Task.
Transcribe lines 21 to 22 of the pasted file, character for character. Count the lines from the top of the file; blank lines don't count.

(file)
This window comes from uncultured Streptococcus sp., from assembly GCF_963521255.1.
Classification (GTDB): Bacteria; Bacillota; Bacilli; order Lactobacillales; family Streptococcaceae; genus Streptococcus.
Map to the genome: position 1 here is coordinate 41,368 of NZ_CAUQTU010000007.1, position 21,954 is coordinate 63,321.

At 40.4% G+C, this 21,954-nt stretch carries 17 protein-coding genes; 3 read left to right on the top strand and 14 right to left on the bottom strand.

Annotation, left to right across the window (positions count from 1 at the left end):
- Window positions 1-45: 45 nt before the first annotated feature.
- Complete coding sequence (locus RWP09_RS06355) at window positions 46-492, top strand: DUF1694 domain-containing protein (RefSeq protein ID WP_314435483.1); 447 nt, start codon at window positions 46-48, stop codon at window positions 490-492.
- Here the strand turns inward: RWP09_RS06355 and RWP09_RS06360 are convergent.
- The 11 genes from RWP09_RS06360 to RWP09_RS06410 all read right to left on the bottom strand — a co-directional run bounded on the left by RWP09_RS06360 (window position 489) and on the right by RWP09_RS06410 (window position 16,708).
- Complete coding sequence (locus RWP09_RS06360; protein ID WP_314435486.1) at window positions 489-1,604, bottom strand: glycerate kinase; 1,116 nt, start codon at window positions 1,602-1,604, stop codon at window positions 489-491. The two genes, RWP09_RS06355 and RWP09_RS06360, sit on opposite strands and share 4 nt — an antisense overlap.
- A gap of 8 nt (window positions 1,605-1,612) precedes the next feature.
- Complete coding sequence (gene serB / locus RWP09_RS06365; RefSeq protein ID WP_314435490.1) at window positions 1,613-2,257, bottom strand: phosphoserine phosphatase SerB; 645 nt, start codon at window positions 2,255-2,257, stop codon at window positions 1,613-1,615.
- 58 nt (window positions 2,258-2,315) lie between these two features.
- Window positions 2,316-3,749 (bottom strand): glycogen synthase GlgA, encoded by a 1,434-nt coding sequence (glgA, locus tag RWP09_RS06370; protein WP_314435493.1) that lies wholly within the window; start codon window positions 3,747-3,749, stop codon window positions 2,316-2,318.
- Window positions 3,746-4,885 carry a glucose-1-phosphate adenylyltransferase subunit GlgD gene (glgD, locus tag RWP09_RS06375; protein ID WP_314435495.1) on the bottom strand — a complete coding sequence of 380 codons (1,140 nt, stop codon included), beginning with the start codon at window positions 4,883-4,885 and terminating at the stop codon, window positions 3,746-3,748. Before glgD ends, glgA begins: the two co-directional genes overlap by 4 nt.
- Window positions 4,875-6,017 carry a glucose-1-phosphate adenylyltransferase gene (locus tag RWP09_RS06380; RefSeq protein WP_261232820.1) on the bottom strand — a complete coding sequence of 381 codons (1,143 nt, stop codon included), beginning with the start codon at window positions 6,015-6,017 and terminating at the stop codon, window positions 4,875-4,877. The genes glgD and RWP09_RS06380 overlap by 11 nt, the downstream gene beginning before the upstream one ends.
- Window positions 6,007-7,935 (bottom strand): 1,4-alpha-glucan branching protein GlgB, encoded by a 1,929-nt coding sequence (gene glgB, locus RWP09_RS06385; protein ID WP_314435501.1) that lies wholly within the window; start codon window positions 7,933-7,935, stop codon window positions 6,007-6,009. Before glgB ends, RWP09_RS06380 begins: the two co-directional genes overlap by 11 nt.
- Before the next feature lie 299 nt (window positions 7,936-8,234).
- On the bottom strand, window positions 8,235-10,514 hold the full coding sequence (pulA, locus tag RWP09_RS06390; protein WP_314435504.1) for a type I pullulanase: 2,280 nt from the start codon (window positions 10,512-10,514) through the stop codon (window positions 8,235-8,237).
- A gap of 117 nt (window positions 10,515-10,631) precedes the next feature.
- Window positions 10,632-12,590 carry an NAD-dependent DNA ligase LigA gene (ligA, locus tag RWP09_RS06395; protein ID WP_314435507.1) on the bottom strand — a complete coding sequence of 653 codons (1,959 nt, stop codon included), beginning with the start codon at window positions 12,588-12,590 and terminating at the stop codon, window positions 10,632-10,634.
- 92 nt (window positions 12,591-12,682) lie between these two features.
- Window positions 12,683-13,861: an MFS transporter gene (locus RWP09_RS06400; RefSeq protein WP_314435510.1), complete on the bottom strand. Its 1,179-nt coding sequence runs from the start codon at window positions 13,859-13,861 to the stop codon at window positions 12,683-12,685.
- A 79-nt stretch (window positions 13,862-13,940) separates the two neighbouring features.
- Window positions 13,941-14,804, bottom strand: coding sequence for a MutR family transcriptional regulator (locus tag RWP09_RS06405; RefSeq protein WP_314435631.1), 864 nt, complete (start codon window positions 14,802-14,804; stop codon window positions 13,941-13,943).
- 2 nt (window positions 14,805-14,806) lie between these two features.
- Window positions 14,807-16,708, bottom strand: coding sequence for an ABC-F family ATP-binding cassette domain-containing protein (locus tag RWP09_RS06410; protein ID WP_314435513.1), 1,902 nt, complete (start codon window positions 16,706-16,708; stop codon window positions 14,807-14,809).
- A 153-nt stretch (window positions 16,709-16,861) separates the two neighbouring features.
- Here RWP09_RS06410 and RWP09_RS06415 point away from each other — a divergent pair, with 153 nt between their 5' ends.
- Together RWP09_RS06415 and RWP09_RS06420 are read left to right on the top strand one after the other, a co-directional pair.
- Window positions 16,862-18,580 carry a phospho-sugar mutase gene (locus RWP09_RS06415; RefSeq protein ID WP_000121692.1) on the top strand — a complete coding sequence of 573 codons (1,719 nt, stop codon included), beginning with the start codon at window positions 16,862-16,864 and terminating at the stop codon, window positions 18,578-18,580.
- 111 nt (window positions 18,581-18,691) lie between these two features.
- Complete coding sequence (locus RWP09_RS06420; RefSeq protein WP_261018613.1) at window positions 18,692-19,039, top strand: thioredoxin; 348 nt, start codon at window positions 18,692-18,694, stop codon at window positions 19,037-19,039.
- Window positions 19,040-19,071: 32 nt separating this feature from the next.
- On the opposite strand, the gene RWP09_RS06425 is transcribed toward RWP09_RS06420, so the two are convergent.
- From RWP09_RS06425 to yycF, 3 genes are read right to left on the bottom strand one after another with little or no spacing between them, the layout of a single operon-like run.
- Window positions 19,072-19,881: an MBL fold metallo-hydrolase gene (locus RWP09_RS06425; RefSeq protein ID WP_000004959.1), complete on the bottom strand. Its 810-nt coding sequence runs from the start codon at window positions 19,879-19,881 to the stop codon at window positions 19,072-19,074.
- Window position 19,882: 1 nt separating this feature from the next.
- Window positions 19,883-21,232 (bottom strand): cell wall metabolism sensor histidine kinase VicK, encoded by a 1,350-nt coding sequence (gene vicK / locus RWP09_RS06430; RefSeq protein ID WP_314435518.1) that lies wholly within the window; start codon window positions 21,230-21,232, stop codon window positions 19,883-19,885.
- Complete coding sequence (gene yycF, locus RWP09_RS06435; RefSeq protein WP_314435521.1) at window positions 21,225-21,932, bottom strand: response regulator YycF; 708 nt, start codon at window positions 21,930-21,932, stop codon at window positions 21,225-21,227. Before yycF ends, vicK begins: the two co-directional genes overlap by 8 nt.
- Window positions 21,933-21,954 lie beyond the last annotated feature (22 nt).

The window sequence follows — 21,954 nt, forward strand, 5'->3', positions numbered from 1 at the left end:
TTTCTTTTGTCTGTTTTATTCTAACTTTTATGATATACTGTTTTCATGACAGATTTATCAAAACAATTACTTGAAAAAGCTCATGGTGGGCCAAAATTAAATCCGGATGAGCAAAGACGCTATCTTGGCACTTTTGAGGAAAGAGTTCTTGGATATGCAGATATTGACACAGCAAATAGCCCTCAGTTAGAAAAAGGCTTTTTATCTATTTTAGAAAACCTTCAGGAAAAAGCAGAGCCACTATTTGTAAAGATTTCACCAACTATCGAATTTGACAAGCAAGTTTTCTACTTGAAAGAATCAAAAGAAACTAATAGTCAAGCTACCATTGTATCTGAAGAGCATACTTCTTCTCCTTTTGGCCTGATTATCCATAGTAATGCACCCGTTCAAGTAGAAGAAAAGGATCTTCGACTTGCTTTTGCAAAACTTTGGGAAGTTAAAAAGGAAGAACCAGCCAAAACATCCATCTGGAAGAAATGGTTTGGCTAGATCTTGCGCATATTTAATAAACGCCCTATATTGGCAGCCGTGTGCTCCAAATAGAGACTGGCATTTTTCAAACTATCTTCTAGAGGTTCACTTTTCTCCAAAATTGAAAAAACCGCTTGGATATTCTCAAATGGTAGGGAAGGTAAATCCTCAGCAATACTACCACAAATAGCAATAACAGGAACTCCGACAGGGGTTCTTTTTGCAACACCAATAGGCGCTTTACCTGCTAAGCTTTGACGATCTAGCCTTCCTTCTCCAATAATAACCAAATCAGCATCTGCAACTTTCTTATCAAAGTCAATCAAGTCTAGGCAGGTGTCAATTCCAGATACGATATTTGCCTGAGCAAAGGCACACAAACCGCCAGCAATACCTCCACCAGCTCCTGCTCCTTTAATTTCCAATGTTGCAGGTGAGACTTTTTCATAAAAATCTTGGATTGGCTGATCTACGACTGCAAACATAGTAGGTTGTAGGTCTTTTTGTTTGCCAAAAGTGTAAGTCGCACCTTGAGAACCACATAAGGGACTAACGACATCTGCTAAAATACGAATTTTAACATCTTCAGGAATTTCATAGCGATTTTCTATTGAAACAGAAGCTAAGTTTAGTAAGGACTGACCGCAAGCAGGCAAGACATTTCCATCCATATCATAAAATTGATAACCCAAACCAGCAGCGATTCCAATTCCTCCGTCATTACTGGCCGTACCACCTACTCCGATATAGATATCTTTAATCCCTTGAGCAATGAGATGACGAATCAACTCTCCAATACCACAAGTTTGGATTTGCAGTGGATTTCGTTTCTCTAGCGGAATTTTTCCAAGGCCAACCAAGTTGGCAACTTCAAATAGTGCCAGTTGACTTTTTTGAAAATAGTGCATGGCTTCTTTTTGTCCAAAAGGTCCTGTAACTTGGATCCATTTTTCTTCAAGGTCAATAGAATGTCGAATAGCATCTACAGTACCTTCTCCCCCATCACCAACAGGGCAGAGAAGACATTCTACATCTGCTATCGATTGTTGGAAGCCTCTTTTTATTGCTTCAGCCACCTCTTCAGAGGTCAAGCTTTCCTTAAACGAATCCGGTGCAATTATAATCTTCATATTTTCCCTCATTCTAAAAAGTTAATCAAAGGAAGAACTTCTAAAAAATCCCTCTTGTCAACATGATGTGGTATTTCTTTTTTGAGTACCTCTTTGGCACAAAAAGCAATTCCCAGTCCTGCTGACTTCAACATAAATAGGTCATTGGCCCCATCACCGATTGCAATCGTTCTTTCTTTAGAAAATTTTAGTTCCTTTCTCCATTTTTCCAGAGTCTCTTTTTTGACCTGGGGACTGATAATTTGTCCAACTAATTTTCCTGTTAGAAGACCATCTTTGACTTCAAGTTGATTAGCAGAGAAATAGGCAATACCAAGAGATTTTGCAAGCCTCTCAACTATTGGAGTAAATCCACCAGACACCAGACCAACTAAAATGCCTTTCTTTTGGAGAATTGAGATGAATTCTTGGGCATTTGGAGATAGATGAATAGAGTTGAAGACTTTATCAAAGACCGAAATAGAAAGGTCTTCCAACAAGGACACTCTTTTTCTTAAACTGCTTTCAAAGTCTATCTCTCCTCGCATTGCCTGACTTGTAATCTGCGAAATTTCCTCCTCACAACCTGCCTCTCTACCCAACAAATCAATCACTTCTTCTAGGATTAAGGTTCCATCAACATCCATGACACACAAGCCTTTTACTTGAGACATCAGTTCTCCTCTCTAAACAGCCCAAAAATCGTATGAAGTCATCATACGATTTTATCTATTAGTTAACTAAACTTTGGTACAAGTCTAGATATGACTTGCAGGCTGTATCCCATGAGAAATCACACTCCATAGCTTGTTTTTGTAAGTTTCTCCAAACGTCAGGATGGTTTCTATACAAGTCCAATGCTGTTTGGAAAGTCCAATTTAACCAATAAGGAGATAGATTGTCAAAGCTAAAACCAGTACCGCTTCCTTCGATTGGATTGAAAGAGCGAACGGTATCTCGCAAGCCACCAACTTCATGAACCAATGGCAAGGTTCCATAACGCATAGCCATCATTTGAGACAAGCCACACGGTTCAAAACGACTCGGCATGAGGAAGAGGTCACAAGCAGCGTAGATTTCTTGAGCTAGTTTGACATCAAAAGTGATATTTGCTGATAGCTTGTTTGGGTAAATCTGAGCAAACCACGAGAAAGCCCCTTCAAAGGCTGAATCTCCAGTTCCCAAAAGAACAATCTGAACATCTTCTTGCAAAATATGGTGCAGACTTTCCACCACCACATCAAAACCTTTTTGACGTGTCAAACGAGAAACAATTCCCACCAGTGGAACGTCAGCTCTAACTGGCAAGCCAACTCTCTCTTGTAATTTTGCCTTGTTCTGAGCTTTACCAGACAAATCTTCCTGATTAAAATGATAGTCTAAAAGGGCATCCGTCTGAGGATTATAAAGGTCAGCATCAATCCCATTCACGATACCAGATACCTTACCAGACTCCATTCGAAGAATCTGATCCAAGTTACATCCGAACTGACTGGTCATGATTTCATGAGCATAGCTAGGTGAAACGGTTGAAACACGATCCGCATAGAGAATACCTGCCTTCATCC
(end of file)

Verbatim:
- Window positions 10,632-12,590 carry an NAD-dependent DNA ligase LigA gene (ligA, locus tag RWP09_RS06395; protein ID WP_314435507.1) on the bottom strand — a complete coding sequence of 653 codons (1,959 nt, stop codon included), beginning with the start codon at window positions 12,588-12,590 and terminating at the stop codon, window positions 10,632-10,634.
- 92 nt (window positions 12,591-12,682) lie between these two features.